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Report Finds Westerners Getting Wiser With Water

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A new report by a California water think-tank reveals that water users in the seven-state Colorado River basin are getting more efficient and consuming less water.  But the study by the Pacific Institute also notes that in the long-term, demand will still out-strip supply in the arid region.The Oakland-based Pacific Institute’s Senior Associate Michael Cohen studied water use among 100 cities and agencies, including large Colorado players such as Denver Water.  The Southwest’s population grew by nearly 10 million people since 1990. But Cohen found that new federal and local water efficiency regulations and an increased awareness about water scarcity led to a surprising trend.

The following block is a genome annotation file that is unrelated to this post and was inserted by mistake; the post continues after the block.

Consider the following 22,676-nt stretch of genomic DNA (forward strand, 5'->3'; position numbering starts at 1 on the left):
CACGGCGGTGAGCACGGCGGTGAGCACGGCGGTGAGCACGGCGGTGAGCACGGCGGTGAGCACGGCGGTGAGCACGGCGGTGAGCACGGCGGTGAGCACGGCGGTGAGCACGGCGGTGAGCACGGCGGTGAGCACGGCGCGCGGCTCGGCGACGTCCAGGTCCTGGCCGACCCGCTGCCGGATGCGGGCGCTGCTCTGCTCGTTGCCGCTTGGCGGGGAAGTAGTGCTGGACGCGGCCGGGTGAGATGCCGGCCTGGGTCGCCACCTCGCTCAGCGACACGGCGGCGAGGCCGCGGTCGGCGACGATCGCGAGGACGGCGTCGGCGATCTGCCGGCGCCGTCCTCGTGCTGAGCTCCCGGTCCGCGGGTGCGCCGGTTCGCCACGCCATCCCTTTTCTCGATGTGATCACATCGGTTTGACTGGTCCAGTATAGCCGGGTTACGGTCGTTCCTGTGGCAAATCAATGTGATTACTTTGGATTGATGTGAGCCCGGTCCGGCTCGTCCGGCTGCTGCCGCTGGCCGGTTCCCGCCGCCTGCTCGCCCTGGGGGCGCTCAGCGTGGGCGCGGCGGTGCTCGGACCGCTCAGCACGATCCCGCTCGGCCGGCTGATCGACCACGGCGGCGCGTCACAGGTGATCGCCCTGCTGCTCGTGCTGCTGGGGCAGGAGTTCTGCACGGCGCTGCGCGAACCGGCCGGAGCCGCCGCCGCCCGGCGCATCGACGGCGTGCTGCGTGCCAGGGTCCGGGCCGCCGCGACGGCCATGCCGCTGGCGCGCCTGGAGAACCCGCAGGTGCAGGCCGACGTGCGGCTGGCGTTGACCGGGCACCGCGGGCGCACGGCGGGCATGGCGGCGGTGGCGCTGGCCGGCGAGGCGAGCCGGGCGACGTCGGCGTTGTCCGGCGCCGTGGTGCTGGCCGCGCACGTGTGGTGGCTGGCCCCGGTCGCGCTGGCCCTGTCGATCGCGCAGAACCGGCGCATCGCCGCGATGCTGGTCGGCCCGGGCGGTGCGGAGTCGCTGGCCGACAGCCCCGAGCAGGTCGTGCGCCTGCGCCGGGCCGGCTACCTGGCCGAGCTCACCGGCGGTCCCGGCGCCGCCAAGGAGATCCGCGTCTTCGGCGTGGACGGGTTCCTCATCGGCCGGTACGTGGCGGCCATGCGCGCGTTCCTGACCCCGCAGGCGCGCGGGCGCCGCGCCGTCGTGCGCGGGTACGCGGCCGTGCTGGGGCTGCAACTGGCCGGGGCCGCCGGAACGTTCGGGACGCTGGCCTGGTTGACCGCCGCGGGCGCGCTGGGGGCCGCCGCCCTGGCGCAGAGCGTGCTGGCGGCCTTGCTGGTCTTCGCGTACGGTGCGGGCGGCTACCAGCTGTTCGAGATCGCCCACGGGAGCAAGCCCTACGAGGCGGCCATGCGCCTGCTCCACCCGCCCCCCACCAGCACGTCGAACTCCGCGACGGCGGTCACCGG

"The interesting take-away from that is that water deliveries have not kept pace with population, which is a huge improvement," Cohen said.  "Water use has become much more efficient in these cities." 

In Colorado, the report found that the city of Greeley is using 42% less water than it did in 1990, Fort Collins 33% less and water consumption in Denver and Boulder was cut by about 20%.

But Cohen cautioned there are still major problems looming in the long run since demand for water is still forecast to far-outstrip supply in the coming years. 

Kirk Siegler reports for NPR, based out of NPR West in California.
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